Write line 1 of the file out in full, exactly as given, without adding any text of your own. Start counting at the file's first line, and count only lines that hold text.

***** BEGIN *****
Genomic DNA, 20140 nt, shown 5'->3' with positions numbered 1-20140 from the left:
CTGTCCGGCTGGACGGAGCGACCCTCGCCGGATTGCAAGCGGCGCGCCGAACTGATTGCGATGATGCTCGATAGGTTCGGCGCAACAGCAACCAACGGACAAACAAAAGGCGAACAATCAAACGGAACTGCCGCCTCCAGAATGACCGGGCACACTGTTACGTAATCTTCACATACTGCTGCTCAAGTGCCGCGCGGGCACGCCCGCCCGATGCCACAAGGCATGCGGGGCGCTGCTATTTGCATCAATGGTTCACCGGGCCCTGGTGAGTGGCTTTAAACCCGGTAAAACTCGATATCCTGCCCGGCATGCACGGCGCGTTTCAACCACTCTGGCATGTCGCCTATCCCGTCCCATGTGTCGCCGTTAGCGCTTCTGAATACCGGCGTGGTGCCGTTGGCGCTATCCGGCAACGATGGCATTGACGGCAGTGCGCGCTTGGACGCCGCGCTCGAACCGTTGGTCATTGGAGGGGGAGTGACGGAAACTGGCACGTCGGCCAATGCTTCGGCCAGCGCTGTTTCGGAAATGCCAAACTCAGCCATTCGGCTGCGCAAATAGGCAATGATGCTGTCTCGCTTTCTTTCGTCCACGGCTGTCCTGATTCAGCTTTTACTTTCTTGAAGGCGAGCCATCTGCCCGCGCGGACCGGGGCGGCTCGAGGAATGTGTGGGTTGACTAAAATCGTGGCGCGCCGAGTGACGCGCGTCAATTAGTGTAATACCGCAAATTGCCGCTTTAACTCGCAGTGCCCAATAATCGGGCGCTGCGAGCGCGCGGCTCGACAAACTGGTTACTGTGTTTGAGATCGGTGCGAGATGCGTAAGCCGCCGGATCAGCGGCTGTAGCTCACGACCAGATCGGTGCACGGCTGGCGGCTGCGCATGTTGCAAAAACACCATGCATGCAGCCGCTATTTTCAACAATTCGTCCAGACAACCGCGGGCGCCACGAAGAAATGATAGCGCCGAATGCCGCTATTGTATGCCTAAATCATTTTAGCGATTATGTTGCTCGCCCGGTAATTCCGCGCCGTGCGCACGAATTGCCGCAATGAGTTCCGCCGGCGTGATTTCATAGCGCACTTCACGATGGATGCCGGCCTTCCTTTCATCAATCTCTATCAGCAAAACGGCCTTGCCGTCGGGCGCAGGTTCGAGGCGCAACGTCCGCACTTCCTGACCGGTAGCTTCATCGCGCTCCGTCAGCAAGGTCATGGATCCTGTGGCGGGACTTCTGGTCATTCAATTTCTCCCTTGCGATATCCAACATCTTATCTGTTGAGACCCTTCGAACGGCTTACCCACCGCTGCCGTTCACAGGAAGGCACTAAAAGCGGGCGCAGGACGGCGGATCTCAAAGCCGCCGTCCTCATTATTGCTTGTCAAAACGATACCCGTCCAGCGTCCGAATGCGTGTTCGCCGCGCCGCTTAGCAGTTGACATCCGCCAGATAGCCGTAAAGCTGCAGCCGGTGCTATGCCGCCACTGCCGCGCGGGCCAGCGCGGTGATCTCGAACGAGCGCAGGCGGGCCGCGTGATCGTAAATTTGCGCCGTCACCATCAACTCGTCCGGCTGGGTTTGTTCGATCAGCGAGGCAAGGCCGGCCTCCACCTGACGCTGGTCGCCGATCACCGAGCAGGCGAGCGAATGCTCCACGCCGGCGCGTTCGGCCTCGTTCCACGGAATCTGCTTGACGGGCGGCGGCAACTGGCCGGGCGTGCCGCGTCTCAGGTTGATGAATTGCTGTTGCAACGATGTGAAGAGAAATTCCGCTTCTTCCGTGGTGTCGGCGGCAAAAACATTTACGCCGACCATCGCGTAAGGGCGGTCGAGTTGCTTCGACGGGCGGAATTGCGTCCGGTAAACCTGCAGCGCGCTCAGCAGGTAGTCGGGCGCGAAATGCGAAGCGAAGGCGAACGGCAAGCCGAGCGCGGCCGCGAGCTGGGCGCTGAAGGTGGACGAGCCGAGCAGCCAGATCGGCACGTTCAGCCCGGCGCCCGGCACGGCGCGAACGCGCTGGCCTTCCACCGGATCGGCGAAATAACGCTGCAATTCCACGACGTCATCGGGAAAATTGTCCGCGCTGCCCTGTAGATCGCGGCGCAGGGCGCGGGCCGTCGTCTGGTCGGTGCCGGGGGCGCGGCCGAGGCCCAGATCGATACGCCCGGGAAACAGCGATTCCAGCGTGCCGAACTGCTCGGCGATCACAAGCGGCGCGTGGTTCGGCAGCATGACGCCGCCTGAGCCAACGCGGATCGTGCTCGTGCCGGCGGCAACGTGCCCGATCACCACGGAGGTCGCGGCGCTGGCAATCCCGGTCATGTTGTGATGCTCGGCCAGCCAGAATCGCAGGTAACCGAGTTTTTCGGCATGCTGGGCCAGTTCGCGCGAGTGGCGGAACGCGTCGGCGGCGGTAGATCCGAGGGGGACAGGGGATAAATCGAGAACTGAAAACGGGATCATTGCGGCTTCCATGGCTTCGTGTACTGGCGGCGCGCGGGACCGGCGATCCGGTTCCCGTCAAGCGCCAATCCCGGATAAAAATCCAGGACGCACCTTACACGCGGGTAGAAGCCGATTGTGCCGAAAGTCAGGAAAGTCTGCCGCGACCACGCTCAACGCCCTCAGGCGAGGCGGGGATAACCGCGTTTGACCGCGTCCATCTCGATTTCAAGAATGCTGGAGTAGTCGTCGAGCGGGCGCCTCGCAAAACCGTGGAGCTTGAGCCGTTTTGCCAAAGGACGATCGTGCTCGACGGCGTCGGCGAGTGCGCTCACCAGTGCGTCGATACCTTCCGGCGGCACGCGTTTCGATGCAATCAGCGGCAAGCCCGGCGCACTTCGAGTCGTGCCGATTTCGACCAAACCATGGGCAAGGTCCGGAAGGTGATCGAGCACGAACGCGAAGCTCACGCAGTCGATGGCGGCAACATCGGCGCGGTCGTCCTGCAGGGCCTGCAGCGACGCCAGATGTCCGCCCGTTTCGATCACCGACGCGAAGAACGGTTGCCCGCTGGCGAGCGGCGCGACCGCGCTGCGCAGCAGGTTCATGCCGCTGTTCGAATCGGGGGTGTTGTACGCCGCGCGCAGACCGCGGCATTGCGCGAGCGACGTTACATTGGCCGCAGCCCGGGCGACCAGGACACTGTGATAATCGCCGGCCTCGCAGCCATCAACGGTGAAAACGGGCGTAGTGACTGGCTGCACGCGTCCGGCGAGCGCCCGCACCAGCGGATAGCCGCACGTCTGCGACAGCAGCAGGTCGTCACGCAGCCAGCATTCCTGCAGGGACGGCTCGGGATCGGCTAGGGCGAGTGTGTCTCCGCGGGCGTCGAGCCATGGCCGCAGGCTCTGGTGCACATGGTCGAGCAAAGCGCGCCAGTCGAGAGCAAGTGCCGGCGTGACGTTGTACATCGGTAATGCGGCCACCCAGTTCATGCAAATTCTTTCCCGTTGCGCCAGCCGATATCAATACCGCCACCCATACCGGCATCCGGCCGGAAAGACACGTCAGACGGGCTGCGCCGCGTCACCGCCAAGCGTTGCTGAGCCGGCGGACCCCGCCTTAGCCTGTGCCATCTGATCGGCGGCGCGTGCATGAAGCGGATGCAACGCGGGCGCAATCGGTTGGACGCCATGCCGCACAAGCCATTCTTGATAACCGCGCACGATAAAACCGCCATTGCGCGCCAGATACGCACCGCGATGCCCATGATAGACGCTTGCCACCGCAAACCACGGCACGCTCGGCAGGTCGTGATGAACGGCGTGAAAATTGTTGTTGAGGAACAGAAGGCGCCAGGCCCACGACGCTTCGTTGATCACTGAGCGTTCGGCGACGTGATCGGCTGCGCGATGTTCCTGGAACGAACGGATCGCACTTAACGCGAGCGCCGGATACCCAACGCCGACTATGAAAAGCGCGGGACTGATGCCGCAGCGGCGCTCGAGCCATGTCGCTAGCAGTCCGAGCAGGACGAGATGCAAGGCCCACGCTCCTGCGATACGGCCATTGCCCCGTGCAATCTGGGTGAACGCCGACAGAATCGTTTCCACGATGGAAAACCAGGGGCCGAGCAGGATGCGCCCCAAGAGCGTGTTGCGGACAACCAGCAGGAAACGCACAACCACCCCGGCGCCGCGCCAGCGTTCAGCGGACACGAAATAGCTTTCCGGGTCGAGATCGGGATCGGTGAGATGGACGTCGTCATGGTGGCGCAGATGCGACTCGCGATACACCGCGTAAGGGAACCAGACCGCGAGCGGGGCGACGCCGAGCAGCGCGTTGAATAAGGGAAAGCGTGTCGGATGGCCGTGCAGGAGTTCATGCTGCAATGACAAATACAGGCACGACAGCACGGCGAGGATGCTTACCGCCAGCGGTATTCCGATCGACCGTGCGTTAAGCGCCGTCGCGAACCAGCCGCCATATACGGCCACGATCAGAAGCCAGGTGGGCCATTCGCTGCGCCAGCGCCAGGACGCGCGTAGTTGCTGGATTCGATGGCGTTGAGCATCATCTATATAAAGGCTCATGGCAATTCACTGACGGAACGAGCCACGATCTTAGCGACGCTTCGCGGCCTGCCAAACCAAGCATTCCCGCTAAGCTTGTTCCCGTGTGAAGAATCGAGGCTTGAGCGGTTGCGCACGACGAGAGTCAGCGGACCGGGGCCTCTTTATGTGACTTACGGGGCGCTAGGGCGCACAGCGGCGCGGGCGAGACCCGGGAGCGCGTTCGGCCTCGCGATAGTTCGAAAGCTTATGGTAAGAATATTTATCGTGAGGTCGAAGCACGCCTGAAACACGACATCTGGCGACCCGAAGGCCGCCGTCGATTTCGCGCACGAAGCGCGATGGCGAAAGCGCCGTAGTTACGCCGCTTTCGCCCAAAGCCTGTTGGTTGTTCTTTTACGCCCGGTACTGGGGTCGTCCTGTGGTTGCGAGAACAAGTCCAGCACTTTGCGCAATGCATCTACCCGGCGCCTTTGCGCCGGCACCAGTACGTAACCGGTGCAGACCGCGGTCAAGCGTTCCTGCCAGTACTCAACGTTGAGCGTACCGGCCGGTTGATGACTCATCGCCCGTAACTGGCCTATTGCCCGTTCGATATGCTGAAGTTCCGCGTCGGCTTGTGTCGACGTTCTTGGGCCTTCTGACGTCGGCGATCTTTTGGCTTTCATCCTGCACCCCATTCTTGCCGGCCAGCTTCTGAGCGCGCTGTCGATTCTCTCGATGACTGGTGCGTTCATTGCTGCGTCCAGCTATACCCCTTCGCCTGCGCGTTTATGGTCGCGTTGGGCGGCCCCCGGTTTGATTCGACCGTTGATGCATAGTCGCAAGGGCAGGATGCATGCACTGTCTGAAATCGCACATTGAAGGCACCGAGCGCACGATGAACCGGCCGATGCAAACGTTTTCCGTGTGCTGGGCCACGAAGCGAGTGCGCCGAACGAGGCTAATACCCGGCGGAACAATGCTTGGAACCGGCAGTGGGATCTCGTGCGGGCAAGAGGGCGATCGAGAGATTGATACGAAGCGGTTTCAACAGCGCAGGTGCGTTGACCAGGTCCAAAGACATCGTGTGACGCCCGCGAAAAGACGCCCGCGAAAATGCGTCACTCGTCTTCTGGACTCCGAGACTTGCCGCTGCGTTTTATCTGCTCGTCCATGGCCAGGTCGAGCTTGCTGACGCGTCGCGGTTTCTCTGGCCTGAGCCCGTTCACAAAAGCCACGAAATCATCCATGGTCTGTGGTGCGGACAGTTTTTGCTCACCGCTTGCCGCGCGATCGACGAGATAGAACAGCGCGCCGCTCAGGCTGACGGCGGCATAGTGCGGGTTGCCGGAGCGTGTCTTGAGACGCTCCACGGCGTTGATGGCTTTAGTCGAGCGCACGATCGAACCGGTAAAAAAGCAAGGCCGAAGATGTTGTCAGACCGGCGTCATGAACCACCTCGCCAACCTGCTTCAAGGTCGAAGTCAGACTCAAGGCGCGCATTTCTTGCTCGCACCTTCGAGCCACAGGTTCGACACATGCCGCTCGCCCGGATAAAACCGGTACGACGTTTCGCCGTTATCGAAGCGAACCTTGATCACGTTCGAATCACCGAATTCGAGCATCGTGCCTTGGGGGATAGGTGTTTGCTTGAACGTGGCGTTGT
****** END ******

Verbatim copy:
Genomic DNA, 20140 nt, shown 5'->3' with positions numbered 1-20140 from the left: